The reaction to a debate at the Assembly of First Nations (AFN) on ending sexual orientation and gender based discrimination within the organization was swift for Ontario Regional Chief RoseAnne Archibald.
Shortly after the resolution calling for a review and investigation had passed, Archibald says she received an email from a chief in British Columbia, lashing out at her.
Archibald isn’t sharing the name of the chief or the details of the email, but she says it points to the need for the resolution and investigation in the first place.
During the debate at the AFN annual general meeting in December, Archibald said “this is not about political gain. This is about transforming this organization making it safe for women.”
Archibald says there have been meetings of the AFN executive that have not been safe spaces for women.
“When a woman walks into an AFN executive meeting she needs to feel welcomed, she needs to feel like she can inhabit leadership in a ways that’s not necessarily how its been inhabited, in the past,” says Archibald.
“For example, when I was younger, I’ve been through 30 years of experience’s that’s what I always say, and when I was younger I kind of felt like I wanted to fit in a bit more and maybe be one of the guys. I was often the only woman in the room. As I’ve gotten older, I realized that I needed to be genuinely myself and just to inhabit leadership from a heart-centred space. From a place of deep and abiding love and care.”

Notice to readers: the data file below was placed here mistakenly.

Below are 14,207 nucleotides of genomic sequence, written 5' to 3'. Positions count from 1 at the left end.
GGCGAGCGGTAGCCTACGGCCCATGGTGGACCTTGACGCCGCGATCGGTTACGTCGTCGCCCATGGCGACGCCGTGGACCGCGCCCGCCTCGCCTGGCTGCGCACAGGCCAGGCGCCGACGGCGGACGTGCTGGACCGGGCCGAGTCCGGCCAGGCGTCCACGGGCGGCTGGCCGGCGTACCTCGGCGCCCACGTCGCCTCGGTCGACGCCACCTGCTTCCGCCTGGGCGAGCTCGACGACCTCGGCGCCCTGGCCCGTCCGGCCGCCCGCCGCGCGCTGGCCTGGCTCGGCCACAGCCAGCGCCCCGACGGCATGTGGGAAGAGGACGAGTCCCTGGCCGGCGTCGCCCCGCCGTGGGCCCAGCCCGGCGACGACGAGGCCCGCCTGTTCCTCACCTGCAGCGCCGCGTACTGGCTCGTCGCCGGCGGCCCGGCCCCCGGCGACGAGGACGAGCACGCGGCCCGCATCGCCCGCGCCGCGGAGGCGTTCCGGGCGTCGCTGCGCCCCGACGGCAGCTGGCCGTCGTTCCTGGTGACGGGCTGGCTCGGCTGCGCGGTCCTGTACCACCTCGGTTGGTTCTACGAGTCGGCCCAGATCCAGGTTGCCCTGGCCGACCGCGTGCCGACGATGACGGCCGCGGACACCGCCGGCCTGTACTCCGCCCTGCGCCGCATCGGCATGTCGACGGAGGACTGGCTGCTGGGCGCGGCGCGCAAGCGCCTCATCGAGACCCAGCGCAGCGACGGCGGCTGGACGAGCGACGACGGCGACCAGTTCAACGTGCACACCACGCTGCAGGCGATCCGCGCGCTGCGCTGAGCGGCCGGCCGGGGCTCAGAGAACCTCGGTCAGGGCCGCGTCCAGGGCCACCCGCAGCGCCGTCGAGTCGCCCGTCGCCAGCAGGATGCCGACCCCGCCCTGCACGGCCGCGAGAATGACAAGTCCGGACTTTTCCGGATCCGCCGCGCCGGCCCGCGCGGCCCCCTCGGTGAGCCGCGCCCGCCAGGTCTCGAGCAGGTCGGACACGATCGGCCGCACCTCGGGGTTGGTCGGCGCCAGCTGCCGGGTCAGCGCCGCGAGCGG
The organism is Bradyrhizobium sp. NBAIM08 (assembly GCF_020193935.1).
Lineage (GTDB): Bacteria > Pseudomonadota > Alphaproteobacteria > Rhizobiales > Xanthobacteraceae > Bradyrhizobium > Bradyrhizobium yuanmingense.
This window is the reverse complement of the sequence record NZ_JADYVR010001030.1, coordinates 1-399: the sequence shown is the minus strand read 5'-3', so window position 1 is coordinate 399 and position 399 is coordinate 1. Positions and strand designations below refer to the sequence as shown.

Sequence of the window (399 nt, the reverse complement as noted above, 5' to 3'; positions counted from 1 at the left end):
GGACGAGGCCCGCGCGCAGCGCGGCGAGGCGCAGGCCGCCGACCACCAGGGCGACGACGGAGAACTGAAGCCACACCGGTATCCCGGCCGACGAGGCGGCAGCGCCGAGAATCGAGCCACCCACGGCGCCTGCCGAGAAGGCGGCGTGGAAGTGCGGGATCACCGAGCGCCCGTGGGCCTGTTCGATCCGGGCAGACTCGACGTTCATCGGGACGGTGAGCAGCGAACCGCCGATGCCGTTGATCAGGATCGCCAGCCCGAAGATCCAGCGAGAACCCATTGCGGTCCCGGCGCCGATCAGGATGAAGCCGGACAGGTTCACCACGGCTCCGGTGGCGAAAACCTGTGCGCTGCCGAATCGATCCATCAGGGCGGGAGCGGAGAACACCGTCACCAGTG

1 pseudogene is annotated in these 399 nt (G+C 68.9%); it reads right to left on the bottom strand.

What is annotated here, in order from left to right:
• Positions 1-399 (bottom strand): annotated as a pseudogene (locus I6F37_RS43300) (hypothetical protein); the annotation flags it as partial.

Archibald was first elected at the age of 23 when she became the first woman and youngest chief elected in Taykwa Tagamou First Nation.
Archibald, who was first elected Ontario Regional Chief in 2018, says the need for this review and investigation, predates her time at the AFN.
She also says it’s not just an AFN issue.
“I hear from other chiefs and other region leaders that they’ve had these kinds of incidences where they have felt like they’ve not been treated equitably by people that they work with. So, it’s definitely not a unique situation, it is happening at a rate that I would say is still to high in this day and age,” says Archibald.
“We’re in 2021 and we really need to have healthy spaces for women and safe spaces in order for them to exercise their leadership.”
The AFN will be selecting a new national chief this summer.
Perry Bellegarde announced last year that he would not be seeking a third term.
The organization has long been criticized as being out of touch with the grassroots with some saying the AFN is no longer relevant.
“I’m not sure if the word relevant is perhaps the best word to describe that out of touch feeling that people have with the AFN,” says Archibald.
“I certainly feel that decisions that are made within the structures that is the AFN is not a grassroots decision making process and I think that everybody will acknowledge that. And I just believe we have to get there someday.”
Currently, only chiefs or their proxies vote for the National Chief but Archibald believes the day is coming when people will get a vote for national chief.
“We can’t keep going in a process where there’s that big disconnect between the people and the citizens that we are working for and thinking about in all our decisions and them just not being connected to us through a democratic elected process,” says Archibald.
The Ontario regional chief also feels a woman will one day hold the role of National Chief of the AFN and she’s hoping that will be the case in this coming election.
When asked if she was planning to run for national chief, Archibald says she has a chief’s meeting coming up and needs to speak with the 133 Chiefs of Ontario who elected her before she announces anything.